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Inside the Mind of the 20th Century’s Anti-Christ

Andrew Kitzmiller

Jason Jones and John Zmirak - published on 02/04/14 - updated on 06/07/17

So what, apart from the Machiavellian plans of men like the German General Erich Ludendorff (who would later back Hitler against the Bolshevik menace he had personally unleashed), explains Lenin’s rise as dictator?  It is, Solzhenitsyn suggests, precisely his dogmatism, his unshakeable sectarian certainty of the rectitude of his actions. In a Russia whose liberal intelligentsia knew only one thing for certain — there are no enemies to the left — there was no coherent party representing moderate reform. The sane and prudent modernizing minister Pyotr Stolypin, who serves as the tragic hero of Solzhenitsyn’s entire epic, had years before been murdered and his supporters ousted from power. The tsar’s regime was defended only by the bigoted, timid, or venal, while those who demanded reform were so insatiable to dethrone him and wipe clean the slate of Russian history that no radical on the left could ever seem dangerous. So Alexander Kerensky, who formed the Provisional Government after the abdication of Nicholas II, did little to hamper Lenin’s obvious moves toward seizing military power. When less radical socialists looked at their more fanatical colleagues, what they felt was not prudent fear, but a kind of bad conscience—almost as if their moderation were proof of cowardice. Readers of Tom Wolfe’s Radical Chic will recognize this psychological pattern, remembering Leonard Bernstein hosting murderous, anti-Semitic Black Panthers at his posh New York apartment. Throughout the 1970s, left-wing European elites would show the same indulgence toward the Red Brigades, the PLO, and the Baader-Meinhof Gang, as Michael Burleigh documents in Blood and Rage: A Cultural History of Terrorism.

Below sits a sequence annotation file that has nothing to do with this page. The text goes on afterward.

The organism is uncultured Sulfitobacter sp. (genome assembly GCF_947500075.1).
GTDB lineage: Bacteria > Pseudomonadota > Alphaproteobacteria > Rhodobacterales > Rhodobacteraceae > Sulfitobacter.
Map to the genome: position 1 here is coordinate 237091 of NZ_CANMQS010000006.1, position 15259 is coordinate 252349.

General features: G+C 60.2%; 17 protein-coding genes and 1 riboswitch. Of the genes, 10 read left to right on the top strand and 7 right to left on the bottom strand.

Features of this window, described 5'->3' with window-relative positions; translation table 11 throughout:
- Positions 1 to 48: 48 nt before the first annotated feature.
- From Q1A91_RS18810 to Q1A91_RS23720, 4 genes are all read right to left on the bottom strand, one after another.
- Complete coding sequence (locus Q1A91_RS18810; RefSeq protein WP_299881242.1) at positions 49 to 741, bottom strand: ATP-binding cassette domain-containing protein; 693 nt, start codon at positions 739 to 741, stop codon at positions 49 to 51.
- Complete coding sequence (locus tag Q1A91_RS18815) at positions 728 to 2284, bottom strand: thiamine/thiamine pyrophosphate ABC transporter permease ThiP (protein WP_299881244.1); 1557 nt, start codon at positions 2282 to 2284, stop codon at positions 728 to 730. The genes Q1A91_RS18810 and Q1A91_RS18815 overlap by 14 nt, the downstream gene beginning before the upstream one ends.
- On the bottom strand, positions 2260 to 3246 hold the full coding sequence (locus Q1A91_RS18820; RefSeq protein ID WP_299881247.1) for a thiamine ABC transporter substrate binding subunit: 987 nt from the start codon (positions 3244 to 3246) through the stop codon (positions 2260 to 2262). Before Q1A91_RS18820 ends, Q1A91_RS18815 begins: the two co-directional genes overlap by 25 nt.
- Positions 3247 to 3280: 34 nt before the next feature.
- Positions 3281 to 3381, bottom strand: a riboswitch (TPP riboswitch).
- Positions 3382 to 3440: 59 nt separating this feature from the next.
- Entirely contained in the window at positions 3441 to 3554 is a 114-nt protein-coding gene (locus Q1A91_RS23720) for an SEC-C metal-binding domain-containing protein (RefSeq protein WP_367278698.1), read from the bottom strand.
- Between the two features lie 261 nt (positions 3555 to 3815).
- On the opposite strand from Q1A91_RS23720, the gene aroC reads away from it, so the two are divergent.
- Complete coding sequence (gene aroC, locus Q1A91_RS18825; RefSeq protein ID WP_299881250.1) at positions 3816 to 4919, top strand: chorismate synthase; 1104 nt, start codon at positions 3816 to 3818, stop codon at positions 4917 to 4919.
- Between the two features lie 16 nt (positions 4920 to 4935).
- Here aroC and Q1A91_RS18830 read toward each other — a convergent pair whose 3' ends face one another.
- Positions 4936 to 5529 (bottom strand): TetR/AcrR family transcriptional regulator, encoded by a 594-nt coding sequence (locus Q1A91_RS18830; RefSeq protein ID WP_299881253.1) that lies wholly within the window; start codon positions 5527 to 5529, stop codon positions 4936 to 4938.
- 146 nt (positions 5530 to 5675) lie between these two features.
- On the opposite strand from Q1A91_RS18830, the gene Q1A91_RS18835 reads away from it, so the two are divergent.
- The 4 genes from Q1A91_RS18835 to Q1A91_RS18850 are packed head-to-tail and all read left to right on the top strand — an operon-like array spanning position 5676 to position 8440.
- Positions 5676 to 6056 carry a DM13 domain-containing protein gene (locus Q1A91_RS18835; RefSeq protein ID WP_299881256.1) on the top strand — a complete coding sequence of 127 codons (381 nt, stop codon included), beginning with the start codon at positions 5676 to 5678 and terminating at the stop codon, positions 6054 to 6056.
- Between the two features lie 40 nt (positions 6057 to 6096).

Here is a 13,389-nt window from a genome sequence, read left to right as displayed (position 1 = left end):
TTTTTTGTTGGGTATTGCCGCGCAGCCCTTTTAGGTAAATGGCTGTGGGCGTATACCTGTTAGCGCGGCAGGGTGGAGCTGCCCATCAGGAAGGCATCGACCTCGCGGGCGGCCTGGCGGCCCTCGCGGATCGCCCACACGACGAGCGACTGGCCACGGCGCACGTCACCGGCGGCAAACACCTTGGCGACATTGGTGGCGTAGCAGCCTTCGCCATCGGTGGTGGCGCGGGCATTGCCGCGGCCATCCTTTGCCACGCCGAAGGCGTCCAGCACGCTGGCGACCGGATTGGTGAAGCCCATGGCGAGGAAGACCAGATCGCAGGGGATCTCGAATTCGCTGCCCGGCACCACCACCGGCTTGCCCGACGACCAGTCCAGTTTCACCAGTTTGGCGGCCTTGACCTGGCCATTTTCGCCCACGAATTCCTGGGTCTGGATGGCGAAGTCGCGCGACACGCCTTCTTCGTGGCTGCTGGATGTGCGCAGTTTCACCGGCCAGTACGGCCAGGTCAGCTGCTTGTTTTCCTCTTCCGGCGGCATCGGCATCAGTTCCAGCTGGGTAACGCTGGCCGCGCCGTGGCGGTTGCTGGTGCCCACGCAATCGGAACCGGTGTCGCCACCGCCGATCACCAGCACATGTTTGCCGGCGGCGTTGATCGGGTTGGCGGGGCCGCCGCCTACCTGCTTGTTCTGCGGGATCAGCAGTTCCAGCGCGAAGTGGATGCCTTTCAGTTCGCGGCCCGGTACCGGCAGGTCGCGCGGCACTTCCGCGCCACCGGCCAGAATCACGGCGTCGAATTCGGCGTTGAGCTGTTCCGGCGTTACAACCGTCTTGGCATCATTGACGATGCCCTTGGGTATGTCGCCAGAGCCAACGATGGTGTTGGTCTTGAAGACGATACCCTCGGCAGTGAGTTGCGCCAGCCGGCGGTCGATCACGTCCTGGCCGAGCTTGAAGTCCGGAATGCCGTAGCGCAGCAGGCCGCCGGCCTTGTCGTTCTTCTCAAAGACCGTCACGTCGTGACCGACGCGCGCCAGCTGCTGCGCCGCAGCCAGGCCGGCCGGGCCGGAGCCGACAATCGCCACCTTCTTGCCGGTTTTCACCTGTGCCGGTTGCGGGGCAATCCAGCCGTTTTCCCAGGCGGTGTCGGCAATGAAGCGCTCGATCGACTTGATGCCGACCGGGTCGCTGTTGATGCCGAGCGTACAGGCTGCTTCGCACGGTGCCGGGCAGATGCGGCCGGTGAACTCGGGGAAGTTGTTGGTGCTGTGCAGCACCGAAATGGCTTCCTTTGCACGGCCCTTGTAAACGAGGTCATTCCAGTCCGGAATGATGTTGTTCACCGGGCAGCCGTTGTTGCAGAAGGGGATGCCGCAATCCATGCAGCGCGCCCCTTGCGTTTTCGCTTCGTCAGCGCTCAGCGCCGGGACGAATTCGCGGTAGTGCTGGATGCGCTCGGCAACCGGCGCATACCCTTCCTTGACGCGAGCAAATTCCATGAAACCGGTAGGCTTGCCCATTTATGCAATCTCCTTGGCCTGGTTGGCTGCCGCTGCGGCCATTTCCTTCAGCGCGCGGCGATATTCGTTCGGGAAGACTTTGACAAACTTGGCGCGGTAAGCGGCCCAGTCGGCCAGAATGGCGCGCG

In a time of roiling confusion, power fell to the man with a plan and a cult possessed of absolute, dogmatic certainty — a man whose vision of transformation was so absolute and simplistic that it could be squeezed into vulgar pamphlets, regurgitated as war chants, ingested like a stimulant, in much the same way that Hitler’s fathomless radicalism would trump the lesser passion of other, more rational German nationalists. To use a visual metaphor: the hammer and sickle or the swastika are much simpler for the untalented to scrawl in slum graffiti than more traditional emblems of more complex political systems, such as the Prussian or Austrian eagle. Ideologies crafted by bitter sectarian intellectuals to appeal to the street toughs and envious layabouts would actually displace political philosophy throughout the West in the wake of the First World War.

The numberless crimes and final collapse of the Soviet Union did not, alas, entirely discredit the political philosophy that it faithfully put into practice. Nearly no one today still believes in Marx’s utopia — a loss of faith that saps some of the fanatical energy that once infused communism. To anyone honest, it is clear what Marxist movements produce when they come into power: a statist, pseudo-egalitarian bureaucratic behemoth that manipulates the masses it keeps ignorant, and grants wealth to those with power. In other words, something like Mussolini’s Italy — or Castro’s Cuba, or Chávez’s Venezuela, or Jong-Un’s North Korea. What Marx called dialectical materialism, put into practice, boils down to what in 1984 Orwell called oligarchical collectivism — the concentration of money and power in the same hands, which are thus insulated from competition in the marketplace or the public square. This is what Marxism generates, as surely as Fascism generates racial hatred and war. And yet some people still support Marxism, albeit in a watery “critical” or “revisionist” form that evades, they hope, the bloodstains collected by that ideology. Ninety years after the Ukrainian famine, eighty years after the Purge trials, twenty-five years after the KGB opened its torture archives, it is time to stop making excuses for such people. They know what they’re asking for. Apparently, it’s what they want.

Jason Jonesis a producer in Hollywood. His films include Bella, Eyes to See, and Crescendo. Learn more about his human rights initiatives at

John Zmirak is the author of The Bad Catholics Guide to the Catechism.  His columns are archived at The Bad Catholic’s Bingo Hall. This column is from Jones’ and Zmirak’s upcoming book, The Race to Save Our Century (Crossroad, 2014).

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